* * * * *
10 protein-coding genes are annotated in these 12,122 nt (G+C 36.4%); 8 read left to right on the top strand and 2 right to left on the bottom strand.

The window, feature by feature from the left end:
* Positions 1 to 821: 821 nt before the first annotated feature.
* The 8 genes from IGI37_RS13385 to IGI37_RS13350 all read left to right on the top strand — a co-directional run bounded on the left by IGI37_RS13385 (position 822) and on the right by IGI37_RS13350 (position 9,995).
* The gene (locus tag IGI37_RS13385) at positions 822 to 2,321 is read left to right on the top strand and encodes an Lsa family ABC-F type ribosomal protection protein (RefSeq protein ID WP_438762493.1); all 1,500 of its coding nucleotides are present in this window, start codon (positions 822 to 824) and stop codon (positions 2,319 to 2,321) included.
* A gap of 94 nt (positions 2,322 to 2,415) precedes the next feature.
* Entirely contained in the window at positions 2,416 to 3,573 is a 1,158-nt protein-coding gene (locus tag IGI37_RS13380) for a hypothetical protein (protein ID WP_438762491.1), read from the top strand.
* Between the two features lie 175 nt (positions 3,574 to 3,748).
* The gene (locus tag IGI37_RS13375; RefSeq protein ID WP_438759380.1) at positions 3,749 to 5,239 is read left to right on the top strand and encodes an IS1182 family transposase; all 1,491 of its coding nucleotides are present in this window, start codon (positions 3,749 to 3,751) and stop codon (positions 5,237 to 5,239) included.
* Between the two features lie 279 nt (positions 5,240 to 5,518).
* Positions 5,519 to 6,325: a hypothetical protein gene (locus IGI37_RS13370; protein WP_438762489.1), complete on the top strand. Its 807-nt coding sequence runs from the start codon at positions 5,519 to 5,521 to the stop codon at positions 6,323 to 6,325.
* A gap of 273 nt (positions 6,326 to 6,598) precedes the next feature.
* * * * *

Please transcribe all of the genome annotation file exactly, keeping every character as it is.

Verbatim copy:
10 protein-coding genes are annotated in these 12,122 nt (G+C 36.4%); 8 read left to right on the top strand and 2 right to left on the bottom strand.

The window, feature by feature from the left end:
* Positions 1 to 821: 821 nt before the first annotated feature.
* The 8 genes from IGI37_RS13385 to IGI37_RS13350 all read left to right on the top strand — a co-directional run bounded on the left by IGI37_RS13385 (position 822) and on the right by IGI37_RS13350 (position 9,995).
* The gene (locus tag IGI37_RS13385) at positions 822 to 2,321 is read left to right on the top strand and encodes an Lsa family ABC-F type ribosomal protection protein (RefSeq protein ID WP_438762493.1); all 1,500 of its coding nucleotides are present in this window, start codon (positions 822 to 824) and stop codon (positions 2,319 to 2,321) included.
* A gap of 94 nt (positions 2,322 to 2,415) precedes the next feature.
* Entirely contained in the window at positions 2,416 to 3,573 is a 1,158-nt protein-coding gene (locus tag IGI37_RS13380) for a hypothetical protein (protein ID WP_438762491.1), read from the top strand.
* Between the two features lie 175 nt (positions 3,574 to 3,748).
* The gene (locus tag IGI37_RS13375; RefSeq protein ID WP_438759380.1) at positions 3,749 to 5,239 is read left to right on the top strand and encodes an IS1182 family transposase; all 1,491 of its coding nucleotides are present in this window, start codon (positions 3,749 to 3,751) and stop codon (positions 5,237 to 5,239) included.
* Between the two features lie 279 nt (positions 5,240 to 5,518).
* Positions 5,519 to 6,325: a hypothetical protein gene (locus IGI37_RS13370; protein WP_438762489.1), complete on the top strand. Its 807-nt coding sequence runs from the start codon at positions 5,519 to 5,521 to the stop codon at positions 6,323 to 6,325.
* A gap of 273 nt (positions 6,326 to 6,598) precedes the next feature.